• Urinary symptoms (feeling the need to urinate urgently or often)
  • Fatigue (extreme or chronic)
  • Upset stomach or heartburn
  • Bleeding from the vagina (especially after menopause)
  • Unusual discharge from the vagina
  • Pain during sex

Types

Ovarian cancer usually develops from three kinds of cell tissue: epithelial, germ, and stromal. The type of tumor that grows depends on the age of the patient, with the vast majority of cases occurring in post-menopausal women.

Epithelial cell. 85-95% of ovarian cancer originates in the epithelium tissue-the lining cells of the ovary itself. This type is most common in patients older than 50 years of age. There are four subtypes of epithelial cell carcinomas: serous, endometrioid, mucinous, and clear cell. The endometrioid and mucinous subtypes may be associated with endometriosis.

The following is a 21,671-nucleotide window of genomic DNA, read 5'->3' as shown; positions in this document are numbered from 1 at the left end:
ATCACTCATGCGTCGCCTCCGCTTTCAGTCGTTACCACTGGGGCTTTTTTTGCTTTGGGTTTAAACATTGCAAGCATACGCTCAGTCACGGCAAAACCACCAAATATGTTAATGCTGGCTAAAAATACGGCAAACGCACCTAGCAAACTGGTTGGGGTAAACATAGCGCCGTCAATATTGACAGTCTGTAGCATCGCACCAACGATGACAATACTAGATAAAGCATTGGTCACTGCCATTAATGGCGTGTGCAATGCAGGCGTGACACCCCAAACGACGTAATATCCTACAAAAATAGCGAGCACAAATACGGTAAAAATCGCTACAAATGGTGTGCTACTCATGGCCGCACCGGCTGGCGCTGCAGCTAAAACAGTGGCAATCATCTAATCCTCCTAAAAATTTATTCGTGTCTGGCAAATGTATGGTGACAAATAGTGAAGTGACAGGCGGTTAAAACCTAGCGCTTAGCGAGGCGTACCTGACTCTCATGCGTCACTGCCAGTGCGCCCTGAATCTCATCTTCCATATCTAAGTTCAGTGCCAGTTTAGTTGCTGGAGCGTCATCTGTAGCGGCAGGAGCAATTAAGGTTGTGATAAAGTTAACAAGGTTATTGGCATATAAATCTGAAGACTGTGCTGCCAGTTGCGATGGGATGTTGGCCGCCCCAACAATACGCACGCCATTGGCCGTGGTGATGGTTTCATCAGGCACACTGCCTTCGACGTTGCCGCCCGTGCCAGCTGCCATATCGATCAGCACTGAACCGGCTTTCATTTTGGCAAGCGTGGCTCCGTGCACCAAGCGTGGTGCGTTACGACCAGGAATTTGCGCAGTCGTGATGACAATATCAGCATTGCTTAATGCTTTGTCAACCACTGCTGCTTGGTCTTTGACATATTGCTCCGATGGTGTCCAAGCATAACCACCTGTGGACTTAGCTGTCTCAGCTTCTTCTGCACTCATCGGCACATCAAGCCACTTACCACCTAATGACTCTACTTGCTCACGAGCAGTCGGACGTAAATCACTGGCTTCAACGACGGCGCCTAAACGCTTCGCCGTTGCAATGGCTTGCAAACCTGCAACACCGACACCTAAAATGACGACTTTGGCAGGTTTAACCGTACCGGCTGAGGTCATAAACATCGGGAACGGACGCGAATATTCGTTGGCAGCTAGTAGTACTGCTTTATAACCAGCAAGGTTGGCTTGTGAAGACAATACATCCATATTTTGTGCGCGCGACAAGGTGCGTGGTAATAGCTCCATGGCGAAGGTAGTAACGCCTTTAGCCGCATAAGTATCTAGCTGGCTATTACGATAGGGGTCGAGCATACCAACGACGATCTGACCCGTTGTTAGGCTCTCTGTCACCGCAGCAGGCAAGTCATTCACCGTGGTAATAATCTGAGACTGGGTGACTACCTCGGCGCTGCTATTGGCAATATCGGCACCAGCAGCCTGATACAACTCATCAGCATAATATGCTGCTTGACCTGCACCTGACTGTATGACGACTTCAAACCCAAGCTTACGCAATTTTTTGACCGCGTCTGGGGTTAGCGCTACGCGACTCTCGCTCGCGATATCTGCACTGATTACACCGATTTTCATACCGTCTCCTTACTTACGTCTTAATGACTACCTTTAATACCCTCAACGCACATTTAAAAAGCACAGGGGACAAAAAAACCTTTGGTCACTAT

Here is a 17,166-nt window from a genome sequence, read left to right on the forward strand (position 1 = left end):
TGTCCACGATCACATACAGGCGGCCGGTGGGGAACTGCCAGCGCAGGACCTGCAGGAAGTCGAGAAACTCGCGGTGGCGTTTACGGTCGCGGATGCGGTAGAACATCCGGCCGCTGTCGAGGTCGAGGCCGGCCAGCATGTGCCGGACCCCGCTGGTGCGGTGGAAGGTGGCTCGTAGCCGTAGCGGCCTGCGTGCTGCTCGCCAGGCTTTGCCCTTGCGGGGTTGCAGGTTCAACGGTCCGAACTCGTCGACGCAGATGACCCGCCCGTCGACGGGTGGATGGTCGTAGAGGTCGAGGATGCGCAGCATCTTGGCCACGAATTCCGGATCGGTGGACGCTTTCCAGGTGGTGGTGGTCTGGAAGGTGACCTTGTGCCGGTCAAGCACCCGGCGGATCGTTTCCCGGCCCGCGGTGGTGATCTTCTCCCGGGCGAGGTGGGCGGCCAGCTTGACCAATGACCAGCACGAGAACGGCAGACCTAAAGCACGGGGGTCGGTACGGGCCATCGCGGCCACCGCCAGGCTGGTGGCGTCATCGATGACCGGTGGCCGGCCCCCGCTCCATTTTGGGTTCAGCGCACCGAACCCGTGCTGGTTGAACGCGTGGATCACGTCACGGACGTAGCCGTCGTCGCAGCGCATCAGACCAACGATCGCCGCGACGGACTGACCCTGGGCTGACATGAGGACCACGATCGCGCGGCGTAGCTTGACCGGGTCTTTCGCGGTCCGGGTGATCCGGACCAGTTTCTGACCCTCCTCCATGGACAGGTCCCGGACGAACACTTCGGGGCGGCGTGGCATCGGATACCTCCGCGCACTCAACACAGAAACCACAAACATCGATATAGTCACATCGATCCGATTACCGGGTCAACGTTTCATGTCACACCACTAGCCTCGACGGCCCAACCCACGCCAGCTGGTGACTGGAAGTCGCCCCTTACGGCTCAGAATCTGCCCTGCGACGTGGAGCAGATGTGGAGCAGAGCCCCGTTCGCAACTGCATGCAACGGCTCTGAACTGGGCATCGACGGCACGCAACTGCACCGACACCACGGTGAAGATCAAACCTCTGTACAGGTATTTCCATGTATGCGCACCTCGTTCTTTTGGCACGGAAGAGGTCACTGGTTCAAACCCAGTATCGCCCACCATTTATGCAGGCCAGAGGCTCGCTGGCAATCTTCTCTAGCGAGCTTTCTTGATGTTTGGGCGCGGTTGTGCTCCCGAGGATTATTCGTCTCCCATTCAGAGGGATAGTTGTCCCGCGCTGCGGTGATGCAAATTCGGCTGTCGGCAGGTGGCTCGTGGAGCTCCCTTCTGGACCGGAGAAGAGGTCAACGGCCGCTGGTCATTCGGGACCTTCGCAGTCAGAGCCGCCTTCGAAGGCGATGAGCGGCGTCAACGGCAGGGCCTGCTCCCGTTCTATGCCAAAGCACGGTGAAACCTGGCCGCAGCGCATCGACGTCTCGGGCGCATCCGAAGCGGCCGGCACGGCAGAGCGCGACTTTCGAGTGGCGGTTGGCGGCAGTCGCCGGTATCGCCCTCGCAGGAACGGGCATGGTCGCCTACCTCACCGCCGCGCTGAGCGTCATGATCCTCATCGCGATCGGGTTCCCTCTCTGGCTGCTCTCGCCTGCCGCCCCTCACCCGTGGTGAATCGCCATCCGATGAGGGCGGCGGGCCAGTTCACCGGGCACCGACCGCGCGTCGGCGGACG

Germ cell. (5-8% occurrence rate) The germ cells make the eggs in the ovaries. This type of ovarian cancer is found mostly in children and young adults (20-30 years of age) and is considered highly malignant.

Stromal cell. (3-5%  occurrence rate) Stromal cells are structural components of the ovary and secrete the hormones estrogen and progesterone.

Other types. Rarer types of ovarian cancers are ovarian sarcomas, Krukenberg tumors, and some ovarian cysts that become cancerous.

Risk Factors